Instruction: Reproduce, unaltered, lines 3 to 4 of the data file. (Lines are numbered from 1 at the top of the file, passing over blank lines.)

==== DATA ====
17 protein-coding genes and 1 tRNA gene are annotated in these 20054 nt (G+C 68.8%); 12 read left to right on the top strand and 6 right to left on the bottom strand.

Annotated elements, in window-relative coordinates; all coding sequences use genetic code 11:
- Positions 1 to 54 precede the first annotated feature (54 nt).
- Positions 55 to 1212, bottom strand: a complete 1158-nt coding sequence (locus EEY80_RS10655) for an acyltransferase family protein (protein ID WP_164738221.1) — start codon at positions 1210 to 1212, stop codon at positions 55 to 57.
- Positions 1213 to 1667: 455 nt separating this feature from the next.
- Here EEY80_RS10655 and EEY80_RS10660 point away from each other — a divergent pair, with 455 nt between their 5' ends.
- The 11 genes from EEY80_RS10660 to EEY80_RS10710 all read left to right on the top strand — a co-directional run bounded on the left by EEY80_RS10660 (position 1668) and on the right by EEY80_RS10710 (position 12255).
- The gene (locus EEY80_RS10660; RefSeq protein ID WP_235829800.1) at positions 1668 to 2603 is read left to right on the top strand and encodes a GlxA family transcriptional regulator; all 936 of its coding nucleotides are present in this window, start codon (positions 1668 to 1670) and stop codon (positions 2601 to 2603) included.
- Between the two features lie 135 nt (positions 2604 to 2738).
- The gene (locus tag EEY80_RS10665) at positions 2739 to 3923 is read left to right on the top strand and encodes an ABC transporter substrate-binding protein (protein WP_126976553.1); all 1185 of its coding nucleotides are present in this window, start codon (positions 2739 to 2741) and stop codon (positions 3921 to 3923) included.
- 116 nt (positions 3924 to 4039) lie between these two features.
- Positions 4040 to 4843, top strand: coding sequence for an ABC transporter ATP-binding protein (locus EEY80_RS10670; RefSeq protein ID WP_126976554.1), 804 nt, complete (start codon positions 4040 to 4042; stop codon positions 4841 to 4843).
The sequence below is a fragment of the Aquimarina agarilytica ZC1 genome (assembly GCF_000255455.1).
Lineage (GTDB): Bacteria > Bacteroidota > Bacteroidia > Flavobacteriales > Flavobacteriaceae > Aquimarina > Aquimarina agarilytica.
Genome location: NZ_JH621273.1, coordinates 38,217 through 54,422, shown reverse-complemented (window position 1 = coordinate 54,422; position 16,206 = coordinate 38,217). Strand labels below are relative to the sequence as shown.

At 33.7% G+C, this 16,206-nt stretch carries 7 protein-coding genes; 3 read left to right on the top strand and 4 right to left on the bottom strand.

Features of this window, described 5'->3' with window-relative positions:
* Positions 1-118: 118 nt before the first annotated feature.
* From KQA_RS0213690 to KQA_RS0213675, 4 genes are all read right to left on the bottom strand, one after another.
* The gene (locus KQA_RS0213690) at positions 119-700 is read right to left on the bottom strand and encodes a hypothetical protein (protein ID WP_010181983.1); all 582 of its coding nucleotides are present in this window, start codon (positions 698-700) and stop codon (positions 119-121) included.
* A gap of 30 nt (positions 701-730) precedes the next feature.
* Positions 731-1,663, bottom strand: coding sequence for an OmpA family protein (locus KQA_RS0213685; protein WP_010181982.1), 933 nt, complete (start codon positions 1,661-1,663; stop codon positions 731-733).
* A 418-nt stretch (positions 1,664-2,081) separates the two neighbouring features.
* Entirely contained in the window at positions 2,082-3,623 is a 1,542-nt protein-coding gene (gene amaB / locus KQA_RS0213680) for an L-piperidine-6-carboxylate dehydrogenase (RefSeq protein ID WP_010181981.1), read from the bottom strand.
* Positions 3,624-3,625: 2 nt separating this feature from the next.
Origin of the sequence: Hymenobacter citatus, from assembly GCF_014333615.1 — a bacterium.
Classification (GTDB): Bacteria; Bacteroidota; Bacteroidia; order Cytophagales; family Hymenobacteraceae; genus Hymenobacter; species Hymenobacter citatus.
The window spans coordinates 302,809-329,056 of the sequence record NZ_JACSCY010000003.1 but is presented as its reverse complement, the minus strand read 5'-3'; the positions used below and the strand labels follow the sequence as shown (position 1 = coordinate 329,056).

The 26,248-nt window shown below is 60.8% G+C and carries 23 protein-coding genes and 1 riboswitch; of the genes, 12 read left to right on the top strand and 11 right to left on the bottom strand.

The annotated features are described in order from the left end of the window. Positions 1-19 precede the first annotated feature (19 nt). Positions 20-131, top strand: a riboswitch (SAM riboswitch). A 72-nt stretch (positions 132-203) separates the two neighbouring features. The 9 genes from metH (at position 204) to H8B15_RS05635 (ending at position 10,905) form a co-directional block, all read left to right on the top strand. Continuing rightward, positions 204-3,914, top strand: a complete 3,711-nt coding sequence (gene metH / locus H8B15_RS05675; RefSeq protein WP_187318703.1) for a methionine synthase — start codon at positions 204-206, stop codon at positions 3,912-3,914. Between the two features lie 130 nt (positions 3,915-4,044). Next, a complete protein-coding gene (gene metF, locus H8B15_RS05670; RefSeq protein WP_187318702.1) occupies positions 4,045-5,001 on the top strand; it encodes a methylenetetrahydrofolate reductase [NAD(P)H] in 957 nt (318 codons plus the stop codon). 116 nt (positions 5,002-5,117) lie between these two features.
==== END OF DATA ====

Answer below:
- Positions 1 to 54 precede the first annotated feature (54 nt).
- Positions 55 to 1212, bottom strand: a complete 1158-nt coding sequence (locus EEY80_RS10655) for an acyltransferase family protein (protein ID WP_164738221.1) — start codon at positions 1210 to 1212, stop codon at positions 55 to 57.